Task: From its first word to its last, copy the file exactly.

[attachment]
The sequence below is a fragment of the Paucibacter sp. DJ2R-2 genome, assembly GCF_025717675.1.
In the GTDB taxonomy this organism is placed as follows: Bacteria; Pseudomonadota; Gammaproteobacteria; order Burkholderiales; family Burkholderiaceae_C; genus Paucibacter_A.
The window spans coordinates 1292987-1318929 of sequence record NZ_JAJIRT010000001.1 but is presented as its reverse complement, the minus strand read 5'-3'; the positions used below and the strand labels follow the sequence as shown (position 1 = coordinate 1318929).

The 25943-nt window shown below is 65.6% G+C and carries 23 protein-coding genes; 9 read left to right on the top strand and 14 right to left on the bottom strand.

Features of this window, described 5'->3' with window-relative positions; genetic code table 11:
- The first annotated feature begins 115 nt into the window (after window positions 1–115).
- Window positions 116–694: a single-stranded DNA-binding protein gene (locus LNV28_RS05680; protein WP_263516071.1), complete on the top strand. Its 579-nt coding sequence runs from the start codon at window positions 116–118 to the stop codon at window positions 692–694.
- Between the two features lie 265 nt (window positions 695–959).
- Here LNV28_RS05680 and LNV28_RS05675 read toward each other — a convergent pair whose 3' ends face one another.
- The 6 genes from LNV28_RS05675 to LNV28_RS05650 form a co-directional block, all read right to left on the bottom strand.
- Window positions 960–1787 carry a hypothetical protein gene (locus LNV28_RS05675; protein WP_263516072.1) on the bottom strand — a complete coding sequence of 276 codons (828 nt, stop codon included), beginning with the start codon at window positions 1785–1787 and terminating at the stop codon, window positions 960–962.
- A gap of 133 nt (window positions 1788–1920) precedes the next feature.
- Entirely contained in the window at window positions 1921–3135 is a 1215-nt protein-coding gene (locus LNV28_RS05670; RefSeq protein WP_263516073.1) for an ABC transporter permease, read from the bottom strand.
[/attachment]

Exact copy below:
The sequence below is a fragment of the Paucibacter sp. DJ2R-2 genome, assembly GCF_025717675.1.
In the GTDB taxonomy this organism is placed as follows: Bacteria; Pseudomonadota; Gammaproteobacteria; order Burkholderiales; family Burkholderiaceae_C; genus Paucibacter_A.
The window spans coordinates 1292987-1318929 of sequence record NZ_JAJIRT010000001.1 but is presented as its reverse complement, the minus strand read 5'-3'; the positions used below and the strand labels follow the sequence as shown (position 1 = coordinate 1318929).

The 25943-nt window shown below is 65.6% G+C and carries 23 protein-coding genes; 9 read left to right on the top strand and 14 right to left on the bottom strand.

Features of this window, described 5'->3' with window-relative positions; genetic code table 11:
- The first annotated feature begins 115 nt into the window (after window positions 1–115).
- Window positions 116–694: a single-stranded DNA-binding protein gene (locus LNV28_RS05680; protein WP_263516071.1), complete on the top strand. Its 579-nt coding sequence runs from the start codon at window positions 116–118 to the stop codon at window positions 692–694.
- Between the two features lie 265 nt (window positions 695–959).
- Here LNV28_RS05680 and LNV28_RS05675 read toward each other — a convergent pair whose 3' ends face one another.
- The 6 genes from LNV28_RS05675 to LNV28_RS05650 form a co-directional block, all read right to left on the bottom strand.
- Window positions 960–1787 carry a hypothetical protein gene (locus LNV28_RS05675; protein WP_263516072.1) on the bottom strand — a complete coding sequence of 276 codons (828 nt, stop codon included), beginning with the start codon at window positions 1785–1787 and terminating at the stop codon, window positions 960–962.
- A gap of 133 nt (window positions 1788–1920) precedes the next feature.
- Entirely contained in the window at window positions 1921–3135 is a 1215-nt protein-coding gene (locus LNV28_RS05670; RefSeq protein WP_263516073.1) for an ABC transporter permease, read from the bottom strand.